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istent in the universe reflects this truth of "the living God."
2. UNITY-in the absolute sense of being indivisibly One and alone. God is not one of a class of beings. There is no class. There is but One being possessing the attributes of Godhead. He is an indivisible unit, and there can be no duplicate. In this light and with this claim God has revealed Himself in the Christian revelation, from the beginning to its close (Deut. iv. 35, 39; vi. 4; Isa. xliv. 6, 8; xlv. 6; John v. 44; xvii. 3-5; Mark xii. 29; Rom. iii. 29-30; 1 Cor. viii. 4; Eph. iv. 6). The affirmations are unequivocal, and there are no opposing statements or implications. The frequent allegations that the Jewish faith made Jehovah but a national God, only greater than the gods of other nations, is unfair to the teaching of the Hebrew Scriptures, which distinctly repudiate divine reality for the objects of idolatrous worship. There is no Scripture allowance or toleration of polytheistic notions.
An appeal to reason and nature fully sustains this teaching. The necessities of ontological and cosmological thought make the first cause One-the "first" being the unit of energy back to which the entire multiplicity of cosmic causation is traced, and in which it is satisfied. If the first cause stands for God at all, i. e., for the Being who has the full attributes of Creator of the universe, it is manifestly irrational to think of a duplicate or a plural of Cause. And this is further sustained by the scientific fact of the harmonic unity of the cosmos, its order, adjustment, purposive adaptation, and a rhythmic movement, that show it to be a unitary plan, an actualized thought, from atoms to worlds, from worlds to systems, all circling and advancing in the beauty and
music of the spheres. The unity of the creation testifies to the unity of the Creator.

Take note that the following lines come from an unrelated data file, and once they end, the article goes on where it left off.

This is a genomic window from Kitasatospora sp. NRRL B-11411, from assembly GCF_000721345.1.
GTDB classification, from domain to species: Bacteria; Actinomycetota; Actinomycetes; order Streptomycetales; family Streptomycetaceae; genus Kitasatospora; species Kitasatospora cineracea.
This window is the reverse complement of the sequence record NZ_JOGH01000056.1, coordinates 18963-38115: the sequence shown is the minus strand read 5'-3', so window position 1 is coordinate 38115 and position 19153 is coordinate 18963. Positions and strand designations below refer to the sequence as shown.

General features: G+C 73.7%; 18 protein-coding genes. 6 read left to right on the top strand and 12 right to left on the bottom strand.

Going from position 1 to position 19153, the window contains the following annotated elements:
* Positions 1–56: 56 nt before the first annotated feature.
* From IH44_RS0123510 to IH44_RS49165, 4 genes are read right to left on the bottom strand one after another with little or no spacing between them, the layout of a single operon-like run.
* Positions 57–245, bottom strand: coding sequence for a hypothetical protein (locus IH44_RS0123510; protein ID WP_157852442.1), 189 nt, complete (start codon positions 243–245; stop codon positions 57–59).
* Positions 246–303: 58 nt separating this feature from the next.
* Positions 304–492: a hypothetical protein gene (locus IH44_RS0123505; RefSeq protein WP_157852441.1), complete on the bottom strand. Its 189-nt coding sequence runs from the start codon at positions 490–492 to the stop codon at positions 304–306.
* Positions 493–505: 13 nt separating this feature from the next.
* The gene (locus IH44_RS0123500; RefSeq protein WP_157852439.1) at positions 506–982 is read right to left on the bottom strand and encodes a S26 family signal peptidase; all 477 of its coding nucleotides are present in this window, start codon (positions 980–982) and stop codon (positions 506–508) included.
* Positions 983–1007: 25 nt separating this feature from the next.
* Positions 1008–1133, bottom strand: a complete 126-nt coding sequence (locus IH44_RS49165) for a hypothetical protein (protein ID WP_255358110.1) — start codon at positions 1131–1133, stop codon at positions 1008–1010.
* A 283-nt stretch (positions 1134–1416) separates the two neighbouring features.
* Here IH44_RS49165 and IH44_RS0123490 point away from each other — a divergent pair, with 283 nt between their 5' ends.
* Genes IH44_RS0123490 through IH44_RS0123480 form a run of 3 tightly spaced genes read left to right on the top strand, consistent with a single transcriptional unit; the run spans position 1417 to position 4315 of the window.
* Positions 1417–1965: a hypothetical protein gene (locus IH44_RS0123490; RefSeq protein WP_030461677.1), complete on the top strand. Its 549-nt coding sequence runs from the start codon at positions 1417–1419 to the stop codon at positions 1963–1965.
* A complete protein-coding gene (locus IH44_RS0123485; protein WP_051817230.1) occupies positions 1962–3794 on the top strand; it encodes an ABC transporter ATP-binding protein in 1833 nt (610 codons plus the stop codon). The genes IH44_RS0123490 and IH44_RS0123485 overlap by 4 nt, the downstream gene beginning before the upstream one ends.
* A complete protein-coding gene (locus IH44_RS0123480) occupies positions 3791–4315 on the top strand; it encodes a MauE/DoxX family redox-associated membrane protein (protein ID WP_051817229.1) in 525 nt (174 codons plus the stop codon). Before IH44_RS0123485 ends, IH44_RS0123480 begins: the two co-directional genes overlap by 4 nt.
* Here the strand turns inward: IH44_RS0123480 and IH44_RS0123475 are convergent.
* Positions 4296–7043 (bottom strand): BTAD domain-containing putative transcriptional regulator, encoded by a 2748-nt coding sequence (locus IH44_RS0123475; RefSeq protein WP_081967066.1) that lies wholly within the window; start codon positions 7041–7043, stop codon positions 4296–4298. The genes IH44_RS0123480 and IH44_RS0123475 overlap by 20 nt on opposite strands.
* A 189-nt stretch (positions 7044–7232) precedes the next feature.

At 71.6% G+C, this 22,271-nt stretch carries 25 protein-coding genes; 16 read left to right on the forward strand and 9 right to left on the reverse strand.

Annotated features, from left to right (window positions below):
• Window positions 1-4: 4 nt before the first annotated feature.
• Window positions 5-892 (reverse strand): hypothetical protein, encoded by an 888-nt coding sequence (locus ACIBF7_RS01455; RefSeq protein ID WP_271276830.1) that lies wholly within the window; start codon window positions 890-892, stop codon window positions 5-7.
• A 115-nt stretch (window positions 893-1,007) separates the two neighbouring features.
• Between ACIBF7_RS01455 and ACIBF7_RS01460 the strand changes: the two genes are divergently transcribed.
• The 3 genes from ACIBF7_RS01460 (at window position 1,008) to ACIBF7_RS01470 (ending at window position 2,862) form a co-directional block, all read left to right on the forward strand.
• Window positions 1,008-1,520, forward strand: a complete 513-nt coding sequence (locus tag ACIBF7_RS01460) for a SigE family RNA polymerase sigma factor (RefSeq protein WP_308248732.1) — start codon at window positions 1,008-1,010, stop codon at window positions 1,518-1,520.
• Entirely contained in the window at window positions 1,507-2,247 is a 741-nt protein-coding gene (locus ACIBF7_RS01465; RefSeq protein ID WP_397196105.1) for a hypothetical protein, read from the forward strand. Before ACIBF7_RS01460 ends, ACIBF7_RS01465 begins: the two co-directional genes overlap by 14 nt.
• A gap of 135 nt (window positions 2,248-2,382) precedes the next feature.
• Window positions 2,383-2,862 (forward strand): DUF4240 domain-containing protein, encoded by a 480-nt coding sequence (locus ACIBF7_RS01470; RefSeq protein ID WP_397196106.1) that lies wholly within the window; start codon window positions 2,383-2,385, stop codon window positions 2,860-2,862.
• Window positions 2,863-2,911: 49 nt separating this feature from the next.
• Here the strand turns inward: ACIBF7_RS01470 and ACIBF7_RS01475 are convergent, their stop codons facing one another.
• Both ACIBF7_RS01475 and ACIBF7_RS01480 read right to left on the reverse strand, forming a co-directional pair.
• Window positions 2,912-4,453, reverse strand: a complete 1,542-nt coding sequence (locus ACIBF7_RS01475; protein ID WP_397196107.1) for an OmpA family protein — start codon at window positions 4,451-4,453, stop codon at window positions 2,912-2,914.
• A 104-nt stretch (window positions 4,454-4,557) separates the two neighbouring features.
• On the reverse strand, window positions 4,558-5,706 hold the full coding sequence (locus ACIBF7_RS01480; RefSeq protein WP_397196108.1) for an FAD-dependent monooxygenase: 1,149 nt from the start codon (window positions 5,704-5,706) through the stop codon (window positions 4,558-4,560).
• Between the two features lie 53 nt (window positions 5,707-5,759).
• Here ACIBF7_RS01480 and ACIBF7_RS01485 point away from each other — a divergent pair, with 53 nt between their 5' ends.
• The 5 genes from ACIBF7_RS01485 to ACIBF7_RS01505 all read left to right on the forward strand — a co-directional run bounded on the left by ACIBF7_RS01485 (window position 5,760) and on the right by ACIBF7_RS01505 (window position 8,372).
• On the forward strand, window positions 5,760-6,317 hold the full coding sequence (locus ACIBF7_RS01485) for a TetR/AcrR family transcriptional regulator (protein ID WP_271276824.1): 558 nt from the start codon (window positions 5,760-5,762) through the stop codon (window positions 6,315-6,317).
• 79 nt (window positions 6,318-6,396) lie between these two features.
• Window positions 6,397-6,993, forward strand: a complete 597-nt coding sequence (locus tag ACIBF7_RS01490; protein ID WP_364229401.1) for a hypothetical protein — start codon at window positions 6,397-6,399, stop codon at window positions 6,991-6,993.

3. SELF-EXISTENCE. This is suggested in the name under which God early revealed Himself, Jehovah (in from, to be or exist, Ex. iii. 14; vi. 3), signifying the One who in the supreme sense exists and manifests existence, the One whose existence is in Himself. "And God said unto Moses, I AM THAT I AM: Thus shalt thou say to the children of Israel, 'I AM hath sent me to you. This is my name forever, this my memorial to all generations.'" The statement of Jesus, "He hath life in Himself" (John v. 26), asserts the same truth. The meaning of it is that the being of God is not originated, is due to no cause back of itself, is not conditioned on any other being, is without beginning, absolute and independent in selfhood as deity. It is the nature of God to be. His existence is grounded, not in His volitions, but in His nature. The frequent use of the terms "the Absolute" and "the Unconditioned" as designations for God cannot, as we have seen, be rightly accepted as implying, as often claimed, that He is necessarily wholly "without relations" to other being; for that would be inconsistent with His being the Creator of all things. For He necessarily relates Himself to what He creates. But it means only that He is absolutely free from all relation of dependence for His own being, which is the eternally existent Ground of all the finite universe. The Latin term aseitas, from a se, with its English, aseity, the coinage of the theologians, is of doubtful service. So, also, is the Latin designation causa sui, in which the word causa does not stand for a cause at all in the sense of productive energy, the phrase being simply a form of denial of any cause or origination of
God whatever, and an assertion of His absolutely primal existence.
This attribute, like those of life and unity, taught by revelation, stands accredited by the best intuitions of reason and warrant of logic. Ontologically the necessary thought of perfect Being requires self-existence, as needed to fulfill the idea. Cosmologically, as, from actual being now we are compelled to believe that there has always been real being, since the arising of existence from non-existence by no cause is unthinkable, the demand for a First Cause of the universe must mean an unoriginated, self-existent Cause.
4. PERSONALITY. That God is a personal Being is fundamental in the view given of Him in the Scriptures. He is not blind, unconscious energy or force. Everywhere He is represented under personal characteristicsconscious intelligence, purpose, and self-determination. In every disclosure of His power and activity He is seen acting in knowledge, plan, aim, and holy freedom. All pantheistic negations of personality, or resolutions of God into impersonal, unconscious energy, are utterly foreign to true Christian theology.